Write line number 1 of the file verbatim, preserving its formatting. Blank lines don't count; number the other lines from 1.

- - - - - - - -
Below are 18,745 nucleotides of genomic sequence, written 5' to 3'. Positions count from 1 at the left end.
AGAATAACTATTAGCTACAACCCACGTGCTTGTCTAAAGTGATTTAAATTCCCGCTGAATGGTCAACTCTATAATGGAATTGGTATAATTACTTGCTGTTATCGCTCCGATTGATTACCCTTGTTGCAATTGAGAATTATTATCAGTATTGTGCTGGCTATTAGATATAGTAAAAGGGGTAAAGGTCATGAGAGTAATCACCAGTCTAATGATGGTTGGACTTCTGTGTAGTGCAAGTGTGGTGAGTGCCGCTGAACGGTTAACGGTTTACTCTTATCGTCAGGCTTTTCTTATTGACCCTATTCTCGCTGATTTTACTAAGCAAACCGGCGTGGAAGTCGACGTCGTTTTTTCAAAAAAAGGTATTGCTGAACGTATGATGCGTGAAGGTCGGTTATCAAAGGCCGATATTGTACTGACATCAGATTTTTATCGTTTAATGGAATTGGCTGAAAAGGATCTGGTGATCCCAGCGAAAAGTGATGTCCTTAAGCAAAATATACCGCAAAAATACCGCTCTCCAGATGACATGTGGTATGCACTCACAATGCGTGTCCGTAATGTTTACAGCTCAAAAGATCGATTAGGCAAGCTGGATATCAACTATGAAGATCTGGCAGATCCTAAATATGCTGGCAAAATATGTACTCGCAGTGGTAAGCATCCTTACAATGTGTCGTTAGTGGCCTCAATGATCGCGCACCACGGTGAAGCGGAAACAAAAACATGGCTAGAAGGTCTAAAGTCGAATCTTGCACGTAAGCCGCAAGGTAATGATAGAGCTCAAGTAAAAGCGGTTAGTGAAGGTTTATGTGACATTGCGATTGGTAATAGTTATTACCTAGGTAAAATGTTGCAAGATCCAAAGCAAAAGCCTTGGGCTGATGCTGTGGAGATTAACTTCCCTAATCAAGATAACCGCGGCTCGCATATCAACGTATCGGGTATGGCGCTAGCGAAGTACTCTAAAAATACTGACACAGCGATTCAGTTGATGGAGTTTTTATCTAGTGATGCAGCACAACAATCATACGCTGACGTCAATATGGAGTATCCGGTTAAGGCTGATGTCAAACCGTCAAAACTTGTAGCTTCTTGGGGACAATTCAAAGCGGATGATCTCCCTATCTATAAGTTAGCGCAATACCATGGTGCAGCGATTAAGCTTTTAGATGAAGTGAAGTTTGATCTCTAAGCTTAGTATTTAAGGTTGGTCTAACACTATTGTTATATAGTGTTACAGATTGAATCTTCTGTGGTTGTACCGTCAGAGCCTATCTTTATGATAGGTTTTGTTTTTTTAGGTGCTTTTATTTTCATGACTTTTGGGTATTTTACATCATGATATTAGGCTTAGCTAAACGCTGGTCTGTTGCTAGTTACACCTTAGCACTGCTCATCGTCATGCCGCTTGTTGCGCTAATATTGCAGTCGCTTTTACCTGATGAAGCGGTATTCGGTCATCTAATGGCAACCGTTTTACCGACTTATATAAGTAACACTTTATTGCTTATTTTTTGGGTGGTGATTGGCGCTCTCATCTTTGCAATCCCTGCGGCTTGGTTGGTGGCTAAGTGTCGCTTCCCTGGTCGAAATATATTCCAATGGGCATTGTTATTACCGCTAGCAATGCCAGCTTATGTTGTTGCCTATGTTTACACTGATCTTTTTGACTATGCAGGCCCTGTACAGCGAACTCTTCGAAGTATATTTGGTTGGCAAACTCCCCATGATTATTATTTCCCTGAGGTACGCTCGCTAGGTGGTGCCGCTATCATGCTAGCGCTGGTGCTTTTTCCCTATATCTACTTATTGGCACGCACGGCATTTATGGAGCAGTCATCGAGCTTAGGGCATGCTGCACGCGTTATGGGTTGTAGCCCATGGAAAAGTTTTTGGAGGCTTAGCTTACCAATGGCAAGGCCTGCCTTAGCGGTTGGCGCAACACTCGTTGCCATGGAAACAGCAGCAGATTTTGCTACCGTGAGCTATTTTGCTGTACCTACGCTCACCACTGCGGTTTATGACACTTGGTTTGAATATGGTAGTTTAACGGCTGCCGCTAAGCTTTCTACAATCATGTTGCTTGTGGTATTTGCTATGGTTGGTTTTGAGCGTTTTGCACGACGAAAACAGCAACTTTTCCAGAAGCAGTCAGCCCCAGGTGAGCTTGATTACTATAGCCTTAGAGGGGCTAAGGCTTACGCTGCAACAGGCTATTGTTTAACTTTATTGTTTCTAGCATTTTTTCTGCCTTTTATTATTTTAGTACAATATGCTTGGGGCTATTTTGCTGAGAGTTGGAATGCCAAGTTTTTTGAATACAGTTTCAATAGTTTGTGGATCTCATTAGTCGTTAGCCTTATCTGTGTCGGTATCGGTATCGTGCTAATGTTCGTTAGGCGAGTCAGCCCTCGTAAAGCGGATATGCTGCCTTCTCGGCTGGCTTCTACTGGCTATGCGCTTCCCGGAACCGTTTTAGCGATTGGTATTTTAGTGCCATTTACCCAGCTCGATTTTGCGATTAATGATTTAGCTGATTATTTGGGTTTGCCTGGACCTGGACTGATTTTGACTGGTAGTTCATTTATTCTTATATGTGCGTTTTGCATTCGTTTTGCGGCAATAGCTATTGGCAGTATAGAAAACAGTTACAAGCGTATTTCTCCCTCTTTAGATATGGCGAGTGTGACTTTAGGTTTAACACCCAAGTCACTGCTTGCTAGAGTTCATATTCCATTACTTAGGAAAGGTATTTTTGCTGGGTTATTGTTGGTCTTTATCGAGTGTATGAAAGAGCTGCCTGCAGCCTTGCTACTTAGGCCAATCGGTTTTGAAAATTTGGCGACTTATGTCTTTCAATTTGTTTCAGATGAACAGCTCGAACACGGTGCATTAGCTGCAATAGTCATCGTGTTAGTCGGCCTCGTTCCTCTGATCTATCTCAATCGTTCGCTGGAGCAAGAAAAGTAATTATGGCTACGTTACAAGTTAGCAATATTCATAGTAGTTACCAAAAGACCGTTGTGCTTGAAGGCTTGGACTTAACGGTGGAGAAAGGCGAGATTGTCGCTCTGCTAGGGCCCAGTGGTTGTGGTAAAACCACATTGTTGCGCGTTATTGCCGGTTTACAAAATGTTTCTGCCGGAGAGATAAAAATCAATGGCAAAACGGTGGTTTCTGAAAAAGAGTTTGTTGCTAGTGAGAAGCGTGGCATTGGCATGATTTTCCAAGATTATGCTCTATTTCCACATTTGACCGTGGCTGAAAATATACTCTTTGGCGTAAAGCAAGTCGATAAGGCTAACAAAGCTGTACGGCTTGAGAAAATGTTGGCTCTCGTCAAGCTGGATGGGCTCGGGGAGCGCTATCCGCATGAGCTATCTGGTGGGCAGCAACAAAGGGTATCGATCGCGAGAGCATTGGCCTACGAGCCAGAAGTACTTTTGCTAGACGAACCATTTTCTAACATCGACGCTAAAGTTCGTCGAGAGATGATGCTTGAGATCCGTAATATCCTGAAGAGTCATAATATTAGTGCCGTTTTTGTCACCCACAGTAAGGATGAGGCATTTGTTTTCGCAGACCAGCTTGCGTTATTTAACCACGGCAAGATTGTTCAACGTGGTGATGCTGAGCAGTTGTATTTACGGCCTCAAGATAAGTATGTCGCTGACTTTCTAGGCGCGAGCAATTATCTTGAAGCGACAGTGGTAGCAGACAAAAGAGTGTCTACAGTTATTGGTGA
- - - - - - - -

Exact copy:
Below are 18,745 nucleotides of genomic sequence, written 5' to 3'. Positions count from 1 at the left end.